So we did. Now, we had a CB radio, and in the Eighties that was a big deal. You had to have a CB nickname and all that fancy stuff. And we called our dad “T-Rex” on the radio. And my pops, he was one of the biggest godfathers of Citizen Band radio technology in the South. People knew him, cos he fixed CB radios and boosted their frequencies, and he invented all these sky-scrapin’ antennae things that could prob’ly pick up as far as China. So when we all got on the radio and switched to Channel 19 and started pressing the hell out of the key on the microphone and jumpin’ up and chantin’ “Breaker, Breaker, T-Rex, you copy? Come on home, T-Rex”, all the truckers and all the cops and the hunters and the shrimp fishermen and people as far as frickin’ California and prob’ly Mexico could hear us. And man, they all started in on the joke, whether they knew T-Rex or not, cos that’s one of the things that CB radio people do.

Well, within fifteen minutes we could hear the Ford Transit engine revvin’ into the swamp and the tires grindin’ and the door slammin’, and the great big ol’ T-Rex came crashin’ into the house with his claws all out and his teeth sharp. He looked across the room and growled at me, cos he said my voice was the loudest on Channel 19. Me? And he made me get back on the CB radio and announce that “T-Rex made it home tonight”, and then I had to speak like I was an AM radio announcer, with a big, dumb radio voice and everything. I had to tell ’em what time it was, and do the weather report and tell ’em to “stay tuned for more news”.

To read more click here.

Photo of Roland Watson-Grant, by his brother, Salfrico
Photo of Roland Watson-Grant, by his brother, Salfrico

The Interview:

Roland where did a writer like you pop out from, fully formed like Athena from the forehead of Zeus? Have you deliberately secreted yourself away from the literary world of Jamaica, small as it is? You know with most other recent writers there’s a loose arc they tend to follow; first publication in Wayne Brown’s writing supplement in the Observer, then appearances at various festivals, participation in Calabash-sponsored events, by the time their first book is published they’re practically household names. You escaped this arc. Tell us about your coming into being as a writer.

It’s the stuff of dreams really. You could say I’ve been “writing in the wings” as an advertising creative director/copywriter since I was 21 years old. Literature was my first love though. When I got into advertising through a voicetape I recorded in a bathroom, I went to UWI the following year. My mother wanted me to become a Professor of English but I didn’t stay that course and decided to stick with Advertising instead (a classmate has called me a sell-out ever since.) My overseas advertising training came from being hired by McCann-Erickson in 2002, which led to more creative discipline and an interest in writing for wider appeal. In 2011 I entered a UK short story competition. When one of my stories won an international prize, I was invited to read at the prize giving ceremony in England that same Fall. A London-based publisher was in the audience and the reading led to a book deal.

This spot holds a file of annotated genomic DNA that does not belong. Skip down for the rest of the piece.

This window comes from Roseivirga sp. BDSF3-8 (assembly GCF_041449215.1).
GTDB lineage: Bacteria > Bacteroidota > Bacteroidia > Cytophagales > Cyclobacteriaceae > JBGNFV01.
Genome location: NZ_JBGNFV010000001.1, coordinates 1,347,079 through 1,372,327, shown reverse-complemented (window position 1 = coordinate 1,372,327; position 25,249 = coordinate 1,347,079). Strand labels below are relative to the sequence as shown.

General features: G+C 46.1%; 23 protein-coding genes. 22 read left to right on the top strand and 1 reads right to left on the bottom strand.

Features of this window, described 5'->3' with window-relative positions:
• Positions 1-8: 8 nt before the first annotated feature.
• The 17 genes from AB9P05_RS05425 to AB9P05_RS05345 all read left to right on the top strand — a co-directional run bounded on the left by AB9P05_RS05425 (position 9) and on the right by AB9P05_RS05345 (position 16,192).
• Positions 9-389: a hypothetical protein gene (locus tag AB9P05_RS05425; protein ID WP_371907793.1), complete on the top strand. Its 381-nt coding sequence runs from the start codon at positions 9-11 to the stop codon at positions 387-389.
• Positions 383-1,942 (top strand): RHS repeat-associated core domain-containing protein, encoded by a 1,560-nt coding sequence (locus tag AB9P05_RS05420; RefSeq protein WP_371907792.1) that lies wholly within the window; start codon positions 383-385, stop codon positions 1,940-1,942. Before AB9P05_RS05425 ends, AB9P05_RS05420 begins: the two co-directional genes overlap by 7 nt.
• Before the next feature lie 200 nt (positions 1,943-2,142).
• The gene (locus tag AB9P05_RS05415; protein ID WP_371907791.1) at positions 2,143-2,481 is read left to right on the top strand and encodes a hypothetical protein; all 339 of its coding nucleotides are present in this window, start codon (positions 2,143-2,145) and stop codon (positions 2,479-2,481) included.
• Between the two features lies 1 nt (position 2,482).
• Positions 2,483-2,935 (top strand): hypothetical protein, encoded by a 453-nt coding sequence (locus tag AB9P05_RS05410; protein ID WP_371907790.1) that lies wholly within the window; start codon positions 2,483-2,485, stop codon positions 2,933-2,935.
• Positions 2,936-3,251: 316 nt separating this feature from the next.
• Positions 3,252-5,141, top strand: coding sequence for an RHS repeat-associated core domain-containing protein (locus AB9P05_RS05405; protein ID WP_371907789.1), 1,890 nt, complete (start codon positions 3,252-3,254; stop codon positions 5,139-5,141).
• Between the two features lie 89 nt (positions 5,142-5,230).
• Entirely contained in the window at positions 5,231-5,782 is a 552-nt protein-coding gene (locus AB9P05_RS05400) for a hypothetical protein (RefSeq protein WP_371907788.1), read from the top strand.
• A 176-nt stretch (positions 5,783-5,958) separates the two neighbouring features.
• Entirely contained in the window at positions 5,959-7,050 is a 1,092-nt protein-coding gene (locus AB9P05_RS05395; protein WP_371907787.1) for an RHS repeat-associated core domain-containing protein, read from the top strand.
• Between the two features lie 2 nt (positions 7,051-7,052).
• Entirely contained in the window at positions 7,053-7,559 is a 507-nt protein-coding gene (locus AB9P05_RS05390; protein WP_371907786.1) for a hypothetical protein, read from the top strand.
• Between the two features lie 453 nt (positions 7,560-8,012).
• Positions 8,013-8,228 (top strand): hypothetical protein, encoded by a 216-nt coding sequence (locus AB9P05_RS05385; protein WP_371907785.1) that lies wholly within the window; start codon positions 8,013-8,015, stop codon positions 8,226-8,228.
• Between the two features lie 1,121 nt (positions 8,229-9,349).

Stuff of dreams. As for Greek gods, I feel more like Prometheus, dedicated to progress but bound to be burned by the same fire I want to share. But that’s another story.

I remember a conversation with you in which we were discussing the place you grew up in, in Jamaica, and how it was the inspiration for the Louisiana swampland where Sketcher is set. Did I imagine this? If not, how did it go again?

I grew up in New Haven, Kingston, Jamaica in the 1980s. You won’t see the name appear on Google Earth. It was a swamp when we got there. Wilderness: fish swimming by the side of the ‘roads’, mosquitoes and crocs in the Duhaney River. Reading helped us escape. Olive Senior, William Golding, Salinger, Claude McKay, Hardy Boys. When I read Twain’s “Life on the Mississippi” I started enjoying living in a swamp. We raised chickens, others raised goats and dug wells. We had a “Home Sweet Home” lamp– a real rural existence in the city. A whole different life was happening among the zinc roofs you still see when you fly over from Ferry. Somehow that whole life, fused with what I’d read in books and became the atmosphere of Sketcher.


The house that haunts the pages of Sketcher is the house Watson-Grant grew up in. “I grew up in New Haven, Kingston Jamaica in the 1980s. It was a swamp when we got there. Somehow that whole life, fused with what I’d read in books and became the atmosphere of Sketcher.”